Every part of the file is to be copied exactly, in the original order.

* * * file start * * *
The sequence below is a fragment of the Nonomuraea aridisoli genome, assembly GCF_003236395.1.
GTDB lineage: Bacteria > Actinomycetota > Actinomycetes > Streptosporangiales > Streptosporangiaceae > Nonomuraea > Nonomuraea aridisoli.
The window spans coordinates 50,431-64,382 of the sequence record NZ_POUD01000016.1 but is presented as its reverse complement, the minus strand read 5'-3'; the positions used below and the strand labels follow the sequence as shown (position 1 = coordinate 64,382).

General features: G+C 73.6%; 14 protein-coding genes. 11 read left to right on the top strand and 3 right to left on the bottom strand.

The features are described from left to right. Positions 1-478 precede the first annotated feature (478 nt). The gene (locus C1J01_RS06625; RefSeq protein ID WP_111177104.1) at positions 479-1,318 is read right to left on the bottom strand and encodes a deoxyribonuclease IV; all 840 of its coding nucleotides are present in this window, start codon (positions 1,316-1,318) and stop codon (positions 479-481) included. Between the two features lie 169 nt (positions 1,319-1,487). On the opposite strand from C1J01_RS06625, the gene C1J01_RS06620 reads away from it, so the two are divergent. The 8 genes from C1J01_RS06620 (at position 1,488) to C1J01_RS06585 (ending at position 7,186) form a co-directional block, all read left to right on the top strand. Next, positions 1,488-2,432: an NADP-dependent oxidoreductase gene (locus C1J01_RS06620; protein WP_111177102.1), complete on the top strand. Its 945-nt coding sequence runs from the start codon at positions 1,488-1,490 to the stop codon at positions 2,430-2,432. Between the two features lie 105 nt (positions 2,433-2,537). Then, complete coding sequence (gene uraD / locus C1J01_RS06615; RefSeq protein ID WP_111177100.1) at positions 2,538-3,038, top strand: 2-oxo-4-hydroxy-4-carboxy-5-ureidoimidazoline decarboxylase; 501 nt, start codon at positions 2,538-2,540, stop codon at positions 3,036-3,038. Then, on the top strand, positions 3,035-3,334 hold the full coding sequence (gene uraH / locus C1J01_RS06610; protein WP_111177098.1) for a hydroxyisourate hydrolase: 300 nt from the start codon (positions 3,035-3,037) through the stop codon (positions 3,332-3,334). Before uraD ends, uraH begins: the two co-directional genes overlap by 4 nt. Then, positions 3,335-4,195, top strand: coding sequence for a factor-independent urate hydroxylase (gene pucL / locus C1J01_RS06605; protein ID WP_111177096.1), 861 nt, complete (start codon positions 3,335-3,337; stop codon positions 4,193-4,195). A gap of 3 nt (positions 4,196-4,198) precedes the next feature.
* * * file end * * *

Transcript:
The sequence below is a fragment of the Nonomuraea aridisoli genome, assembly GCF_003236395.1.
GTDB lineage: Bacteria > Actinomycetota > Actinomycetes > Streptosporangiales > Streptosporangiaceae > Nonomuraea > Nonomuraea aridisoli.
The window spans coordinates 50,431-64,382 of the sequence record NZ_POUD01000016.1 but is presented as its reverse complement, the minus strand read 5'-3'; the positions used below and the strand labels follow the sequence as shown (position 1 = coordinate 64,382).

General features: G+C 73.6%; 14 protein-coding genes. 11 read left to right on the top strand and 3 right to left on the bottom strand.

The features are described from left to right. Positions 1-478 precede the first annotated feature (478 nt). The gene (locus C1J01_RS06625; RefSeq protein ID WP_111177104.1) at positions 479-1,318 is read right to left on the bottom strand and encodes a deoxyribonuclease IV; all 840 of its coding nucleotides are present in this window, start codon (positions 1,316-1,318) and stop codon (positions 479-481) included. Between the two features lie 169 nt (positions 1,319-1,487). On the opposite strand from C1J01_RS06625, the gene C1J01_RS06620 reads away from it, so the two are divergent. The 8 genes from C1J01_RS06620 (at position 1,488) to C1J01_RS06585 (ending at position 7,186) form a co-directional block, all read left to right on the top strand. Next, positions 1,488-2,432: an NADP-dependent oxidoreductase gene (locus C1J01_RS06620; protein WP_111177102.1), complete on the top strand. Its 945-nt coding sequence runs from the start codon at positions 1,488-1,490 to the stop codon at positions 2,430-2,432. Between the two features lie 105 nt (positions 2,433-2,537). Then, complete coding sequence (gene uraD / locus C1J01_RS06615; RefSeq protein ID WP_111177100.1) at positions 2,538-3,038, top strand: 2-oxo-4-hydroxy-4-carboxy-5-ureidoimidazoline decarboxylase; 501 nt, start codon at positions 2,538-2,540, stop codon at positions 3,036-3,038. Then, on the top strand, positions 3,035-3,334 hold the full coding sequence (gene uraH / locus C1J01_RS06610; protein WP_111177098.1) for a hydroxyisourate hydrolase: 300 nt from the start codon (positions 3,035-3,037) through the stop codon (positions 3,332-3,334). Before uraD ends, uraH begins: the two co-directional genes overlap by 4 nt. Then, positions 3,335-4,195, top strand: coding sequence for a factor-independent urate hydroxylase (gene pucL / locus C1J01_RS06605; protein ID WP_111177096.1), 861 nt, complete (start codon positions 3,335-3,337; stop codon positions 4,193-4,195). A gap of 3 nt (positions 4,196-4,198) precedes the next feature.